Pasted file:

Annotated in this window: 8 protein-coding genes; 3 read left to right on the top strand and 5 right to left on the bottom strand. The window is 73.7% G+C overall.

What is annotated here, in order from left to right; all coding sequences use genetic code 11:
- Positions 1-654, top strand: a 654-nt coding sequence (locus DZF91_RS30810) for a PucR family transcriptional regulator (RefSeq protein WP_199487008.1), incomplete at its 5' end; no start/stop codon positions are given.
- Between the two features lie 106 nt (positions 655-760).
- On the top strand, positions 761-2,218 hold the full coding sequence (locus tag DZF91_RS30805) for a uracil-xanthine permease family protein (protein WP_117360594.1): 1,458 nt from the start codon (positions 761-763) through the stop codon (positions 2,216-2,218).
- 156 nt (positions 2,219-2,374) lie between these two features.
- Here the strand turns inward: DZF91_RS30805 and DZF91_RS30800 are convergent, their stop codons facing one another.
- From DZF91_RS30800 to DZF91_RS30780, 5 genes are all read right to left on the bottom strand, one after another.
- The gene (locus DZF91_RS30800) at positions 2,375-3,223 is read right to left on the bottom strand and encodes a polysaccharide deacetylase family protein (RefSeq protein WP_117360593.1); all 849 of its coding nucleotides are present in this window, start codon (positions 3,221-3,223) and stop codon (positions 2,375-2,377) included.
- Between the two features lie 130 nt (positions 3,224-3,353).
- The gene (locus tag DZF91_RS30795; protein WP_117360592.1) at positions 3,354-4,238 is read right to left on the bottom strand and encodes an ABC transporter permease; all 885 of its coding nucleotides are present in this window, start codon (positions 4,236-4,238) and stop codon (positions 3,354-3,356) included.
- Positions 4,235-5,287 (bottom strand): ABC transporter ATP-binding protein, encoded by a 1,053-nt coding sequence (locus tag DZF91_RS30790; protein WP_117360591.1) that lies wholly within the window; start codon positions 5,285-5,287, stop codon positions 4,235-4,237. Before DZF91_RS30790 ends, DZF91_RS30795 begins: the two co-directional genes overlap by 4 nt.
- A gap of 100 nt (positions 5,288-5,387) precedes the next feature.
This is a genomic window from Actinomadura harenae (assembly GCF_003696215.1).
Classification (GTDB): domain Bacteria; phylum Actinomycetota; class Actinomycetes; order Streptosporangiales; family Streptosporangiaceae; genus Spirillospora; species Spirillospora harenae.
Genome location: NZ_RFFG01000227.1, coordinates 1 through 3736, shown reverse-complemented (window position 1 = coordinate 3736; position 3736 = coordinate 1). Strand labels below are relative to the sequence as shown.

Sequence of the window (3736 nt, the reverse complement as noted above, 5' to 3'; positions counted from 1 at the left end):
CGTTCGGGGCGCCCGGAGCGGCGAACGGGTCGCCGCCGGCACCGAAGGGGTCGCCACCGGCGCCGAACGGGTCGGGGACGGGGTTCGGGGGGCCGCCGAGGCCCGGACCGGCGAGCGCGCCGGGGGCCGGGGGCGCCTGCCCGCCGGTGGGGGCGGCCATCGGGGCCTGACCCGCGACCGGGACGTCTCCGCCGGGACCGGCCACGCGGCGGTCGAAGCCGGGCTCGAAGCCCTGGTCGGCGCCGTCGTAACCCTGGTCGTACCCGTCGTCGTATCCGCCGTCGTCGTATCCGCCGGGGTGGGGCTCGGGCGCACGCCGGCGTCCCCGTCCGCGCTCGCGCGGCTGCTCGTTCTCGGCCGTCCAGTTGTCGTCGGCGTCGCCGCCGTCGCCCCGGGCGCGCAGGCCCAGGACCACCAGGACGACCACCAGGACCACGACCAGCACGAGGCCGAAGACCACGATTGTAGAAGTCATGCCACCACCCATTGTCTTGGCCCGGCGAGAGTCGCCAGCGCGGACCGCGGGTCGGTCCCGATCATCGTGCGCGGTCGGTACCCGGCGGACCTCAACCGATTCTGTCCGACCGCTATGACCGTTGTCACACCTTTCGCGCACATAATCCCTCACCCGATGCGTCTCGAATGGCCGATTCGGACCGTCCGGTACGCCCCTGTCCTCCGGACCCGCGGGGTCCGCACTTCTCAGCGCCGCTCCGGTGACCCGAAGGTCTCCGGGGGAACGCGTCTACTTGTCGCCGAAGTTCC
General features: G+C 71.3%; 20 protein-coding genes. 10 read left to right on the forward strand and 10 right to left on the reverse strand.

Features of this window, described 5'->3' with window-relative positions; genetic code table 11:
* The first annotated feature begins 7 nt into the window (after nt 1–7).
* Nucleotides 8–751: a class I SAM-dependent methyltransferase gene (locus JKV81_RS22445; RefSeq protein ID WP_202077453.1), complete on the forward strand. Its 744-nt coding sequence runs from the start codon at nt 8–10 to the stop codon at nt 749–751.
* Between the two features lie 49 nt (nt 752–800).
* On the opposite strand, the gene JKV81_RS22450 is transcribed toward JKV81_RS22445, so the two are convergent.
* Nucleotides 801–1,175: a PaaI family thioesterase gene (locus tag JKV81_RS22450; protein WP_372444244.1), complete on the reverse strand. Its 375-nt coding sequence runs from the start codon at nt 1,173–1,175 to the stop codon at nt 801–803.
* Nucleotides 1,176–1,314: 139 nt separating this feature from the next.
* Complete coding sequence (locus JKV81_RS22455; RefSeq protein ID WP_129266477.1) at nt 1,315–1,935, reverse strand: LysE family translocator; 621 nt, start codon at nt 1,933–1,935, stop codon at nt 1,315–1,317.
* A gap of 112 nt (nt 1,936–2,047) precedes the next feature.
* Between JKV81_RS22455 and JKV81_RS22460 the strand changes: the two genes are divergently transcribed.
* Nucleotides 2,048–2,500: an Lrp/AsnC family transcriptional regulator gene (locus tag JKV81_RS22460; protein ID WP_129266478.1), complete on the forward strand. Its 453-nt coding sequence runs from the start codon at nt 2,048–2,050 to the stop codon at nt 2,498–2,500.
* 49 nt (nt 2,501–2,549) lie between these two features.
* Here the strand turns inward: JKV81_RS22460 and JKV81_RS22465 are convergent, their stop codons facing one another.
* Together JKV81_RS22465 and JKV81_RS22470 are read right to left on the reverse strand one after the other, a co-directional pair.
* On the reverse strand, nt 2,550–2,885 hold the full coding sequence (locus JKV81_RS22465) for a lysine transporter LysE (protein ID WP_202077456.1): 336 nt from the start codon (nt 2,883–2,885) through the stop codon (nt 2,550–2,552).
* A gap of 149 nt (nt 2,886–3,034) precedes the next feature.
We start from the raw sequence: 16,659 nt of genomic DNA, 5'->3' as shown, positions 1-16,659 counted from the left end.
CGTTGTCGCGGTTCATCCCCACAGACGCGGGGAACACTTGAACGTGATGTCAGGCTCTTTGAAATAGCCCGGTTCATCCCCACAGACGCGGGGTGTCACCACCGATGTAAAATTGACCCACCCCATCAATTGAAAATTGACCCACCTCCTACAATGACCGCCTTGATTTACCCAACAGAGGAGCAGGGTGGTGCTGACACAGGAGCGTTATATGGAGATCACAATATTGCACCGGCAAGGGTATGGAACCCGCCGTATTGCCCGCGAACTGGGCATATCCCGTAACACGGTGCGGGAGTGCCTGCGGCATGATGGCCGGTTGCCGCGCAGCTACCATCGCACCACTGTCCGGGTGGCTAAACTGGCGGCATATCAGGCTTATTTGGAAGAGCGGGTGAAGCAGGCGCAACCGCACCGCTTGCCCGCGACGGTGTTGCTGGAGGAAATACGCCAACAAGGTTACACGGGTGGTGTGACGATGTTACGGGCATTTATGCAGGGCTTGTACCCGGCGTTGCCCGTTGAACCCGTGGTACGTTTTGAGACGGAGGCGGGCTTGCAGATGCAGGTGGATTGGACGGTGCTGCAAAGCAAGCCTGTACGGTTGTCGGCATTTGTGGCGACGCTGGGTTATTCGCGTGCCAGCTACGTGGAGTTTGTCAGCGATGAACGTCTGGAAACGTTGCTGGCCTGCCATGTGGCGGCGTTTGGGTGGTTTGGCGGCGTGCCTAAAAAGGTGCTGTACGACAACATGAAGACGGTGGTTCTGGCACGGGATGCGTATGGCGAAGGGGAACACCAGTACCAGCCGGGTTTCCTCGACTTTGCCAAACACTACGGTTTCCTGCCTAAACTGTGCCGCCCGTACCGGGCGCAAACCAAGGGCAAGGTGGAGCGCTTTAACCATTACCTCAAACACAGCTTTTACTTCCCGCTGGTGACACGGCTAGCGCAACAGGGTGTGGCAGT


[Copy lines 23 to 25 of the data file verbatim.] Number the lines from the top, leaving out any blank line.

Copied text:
* Between the two features lie 49 nt (nt 752–800).
* On the opposite strand, the gene JKV81_RS22450 is transcribed toward JKV81_RS22445, so the two are convergent.
* Nucleotides 801–1,175: a PaaI family thioesterase gene (locus tag JKV81_RS22450; protein WP_372444244.1), complete on the reverse strand. Its 375-nt coding sequence runs from the start codon at nt 1,173–1,175 to the stop codon at nt 801–803.